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$2 Million in Settlements for Wrongful Arrest, Conviction in Ohio

Two former Ohio prisoners have accepted settlements totaling $2 million after being wrongly imprisoned for crimes they did not commit. One of the men, Derris Lewis, spent 18 months in jail pending trial on murder charges. The other, Robert McClendon, served 18 years in prison for rape.

Lewis was arrested for the murder of his 17-year-old twin brother, Dennis Lewis, who was shot and killed by masked intruders in his mother’s home on the morning of January 18, 2008. His mother, who was wheelchair-bound, was held at gunpoint while the robbers ransacked the house, confronted Dennis and fatally shot him.

A Franklin County jury deadlocked on the aggravated murder charge on March 9, 2009, resulting in a mistrial. Afterwards, prosecutors and Columbus police concluded that a palm print from Derris, which they had introduced to prove their case, had not been left in his brother’s blood inside his mother’s home as they originally thought.

“On behalf of the Department of Public Safety and the Division of Police, I want to apologize to Mr. Lewis and his family for the mistake that was made during the homicide investigation of Dennis Lewis,” said Columbus Public Safety Director Mitch Brown. “Today’s settlement is a clear acknowledgement that a mistake was made, and we wish Mr. Lewis the best of luck in his future endeavors.”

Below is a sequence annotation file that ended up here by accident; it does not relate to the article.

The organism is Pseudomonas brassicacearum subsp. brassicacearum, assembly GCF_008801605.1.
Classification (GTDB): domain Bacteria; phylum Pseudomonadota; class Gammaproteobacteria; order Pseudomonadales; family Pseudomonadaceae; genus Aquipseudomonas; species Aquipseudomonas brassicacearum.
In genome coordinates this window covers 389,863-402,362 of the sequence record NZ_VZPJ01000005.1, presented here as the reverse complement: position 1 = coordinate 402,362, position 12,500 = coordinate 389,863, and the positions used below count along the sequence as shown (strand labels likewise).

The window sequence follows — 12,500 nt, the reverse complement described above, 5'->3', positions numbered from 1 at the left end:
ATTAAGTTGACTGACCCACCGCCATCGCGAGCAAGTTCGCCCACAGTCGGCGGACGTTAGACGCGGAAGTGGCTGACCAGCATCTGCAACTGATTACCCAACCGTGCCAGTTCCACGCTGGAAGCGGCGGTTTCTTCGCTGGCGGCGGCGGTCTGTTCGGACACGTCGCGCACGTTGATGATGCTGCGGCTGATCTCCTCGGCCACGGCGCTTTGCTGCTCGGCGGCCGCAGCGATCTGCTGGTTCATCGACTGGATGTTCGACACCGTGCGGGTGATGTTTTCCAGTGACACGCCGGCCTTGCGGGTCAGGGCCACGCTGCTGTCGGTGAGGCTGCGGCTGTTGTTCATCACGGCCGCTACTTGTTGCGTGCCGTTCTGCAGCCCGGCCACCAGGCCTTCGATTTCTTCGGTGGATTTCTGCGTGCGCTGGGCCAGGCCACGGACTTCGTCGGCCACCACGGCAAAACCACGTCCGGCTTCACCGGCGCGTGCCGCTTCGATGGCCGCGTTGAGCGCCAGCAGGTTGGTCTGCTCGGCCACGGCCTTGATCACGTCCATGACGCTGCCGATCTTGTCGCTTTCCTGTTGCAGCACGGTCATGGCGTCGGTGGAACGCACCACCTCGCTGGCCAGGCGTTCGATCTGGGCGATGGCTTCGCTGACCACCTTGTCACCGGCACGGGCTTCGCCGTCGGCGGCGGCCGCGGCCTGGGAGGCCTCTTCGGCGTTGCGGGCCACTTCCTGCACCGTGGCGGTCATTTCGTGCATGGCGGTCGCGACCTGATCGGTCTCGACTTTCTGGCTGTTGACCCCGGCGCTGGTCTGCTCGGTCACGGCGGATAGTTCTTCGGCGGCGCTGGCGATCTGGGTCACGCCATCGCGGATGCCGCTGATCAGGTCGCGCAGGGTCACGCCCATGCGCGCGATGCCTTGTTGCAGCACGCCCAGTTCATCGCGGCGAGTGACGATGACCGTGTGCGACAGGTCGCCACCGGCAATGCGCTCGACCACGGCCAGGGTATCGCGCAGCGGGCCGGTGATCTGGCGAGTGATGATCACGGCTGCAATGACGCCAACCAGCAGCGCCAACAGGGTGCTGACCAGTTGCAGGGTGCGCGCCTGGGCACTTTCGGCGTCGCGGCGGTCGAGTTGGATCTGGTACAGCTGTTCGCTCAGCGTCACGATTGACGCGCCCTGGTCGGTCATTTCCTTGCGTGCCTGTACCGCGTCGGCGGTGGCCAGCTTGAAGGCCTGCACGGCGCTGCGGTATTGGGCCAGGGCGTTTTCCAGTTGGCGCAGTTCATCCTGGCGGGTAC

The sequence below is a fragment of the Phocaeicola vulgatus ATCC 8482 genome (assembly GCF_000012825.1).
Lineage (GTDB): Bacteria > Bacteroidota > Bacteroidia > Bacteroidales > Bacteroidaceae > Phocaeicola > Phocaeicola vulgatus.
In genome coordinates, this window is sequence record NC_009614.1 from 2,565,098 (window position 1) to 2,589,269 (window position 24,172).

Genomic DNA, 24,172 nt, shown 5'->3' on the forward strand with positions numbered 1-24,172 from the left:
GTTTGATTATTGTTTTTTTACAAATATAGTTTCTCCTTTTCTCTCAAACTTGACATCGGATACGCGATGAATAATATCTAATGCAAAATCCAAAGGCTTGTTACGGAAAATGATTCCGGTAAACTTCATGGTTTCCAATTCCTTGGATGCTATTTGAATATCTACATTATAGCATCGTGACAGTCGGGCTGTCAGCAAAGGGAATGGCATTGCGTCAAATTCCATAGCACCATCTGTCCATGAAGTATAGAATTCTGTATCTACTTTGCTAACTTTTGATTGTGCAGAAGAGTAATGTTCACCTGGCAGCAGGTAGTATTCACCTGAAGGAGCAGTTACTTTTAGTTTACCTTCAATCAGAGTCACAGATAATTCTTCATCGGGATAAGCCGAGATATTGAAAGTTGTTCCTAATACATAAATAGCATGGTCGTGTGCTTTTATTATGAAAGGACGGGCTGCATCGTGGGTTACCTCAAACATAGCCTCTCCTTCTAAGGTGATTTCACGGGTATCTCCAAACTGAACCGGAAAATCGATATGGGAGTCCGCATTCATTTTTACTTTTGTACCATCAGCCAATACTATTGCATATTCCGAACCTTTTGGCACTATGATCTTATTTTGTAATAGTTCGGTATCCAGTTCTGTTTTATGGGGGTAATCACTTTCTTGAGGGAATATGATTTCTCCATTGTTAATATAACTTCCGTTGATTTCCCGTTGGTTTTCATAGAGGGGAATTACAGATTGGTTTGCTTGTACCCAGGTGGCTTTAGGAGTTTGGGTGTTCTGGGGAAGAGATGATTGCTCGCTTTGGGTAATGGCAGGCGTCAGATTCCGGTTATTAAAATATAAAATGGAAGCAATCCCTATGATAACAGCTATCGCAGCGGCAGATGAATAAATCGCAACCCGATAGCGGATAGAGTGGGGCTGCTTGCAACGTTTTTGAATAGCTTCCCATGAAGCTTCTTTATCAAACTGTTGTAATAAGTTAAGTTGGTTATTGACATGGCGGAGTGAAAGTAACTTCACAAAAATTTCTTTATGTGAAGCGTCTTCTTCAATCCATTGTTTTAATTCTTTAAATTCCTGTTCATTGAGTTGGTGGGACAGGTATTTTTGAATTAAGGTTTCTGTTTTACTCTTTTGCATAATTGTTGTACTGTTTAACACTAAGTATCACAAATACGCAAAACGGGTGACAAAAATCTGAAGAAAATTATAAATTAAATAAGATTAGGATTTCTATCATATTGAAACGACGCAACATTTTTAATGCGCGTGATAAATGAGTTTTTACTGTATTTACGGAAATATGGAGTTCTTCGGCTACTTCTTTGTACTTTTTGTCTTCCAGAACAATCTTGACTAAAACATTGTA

The February 10, 2010 settlement agreement with the City of Columbus was reached without a lawsuit, but Lewis’ attorneys filed a complaint in federal court in case there was a problem with having the settlement approved by the city council.

Lewis will receive $950,000 but elected to take an interest-bearing annuity with payments over 20 years, which will pay approximately $1.2 million. See: Lewis v. Young, U.S.D.C. (S.D. Ohio), Case No. 2:10-cv-00125-ALM-EPD.

In the other case, Robert McClendon, 54, received $1.1 million from Ohio officials after he was wrongly convicted and spent 18 years in prison. He was released in August 2008 upon receiving assistance from the Ohio Innocence Project, which used DNA evidence to clear him of the 1991 abduction and rape of a female relative.

McClendon settled his claims against the state in May 2010; he had sought compensation as a “wrongly imprisoned individual” pursuant to ORC § 2743.48. See: McClendon v. State of Ohio, Court of Claims of Ohio, Case No. 2009-02073-WI.

Sources: Columbus Dispatch, Associated Press

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Related legal cases

Lewis v. Young

McClendon v. State of Ohio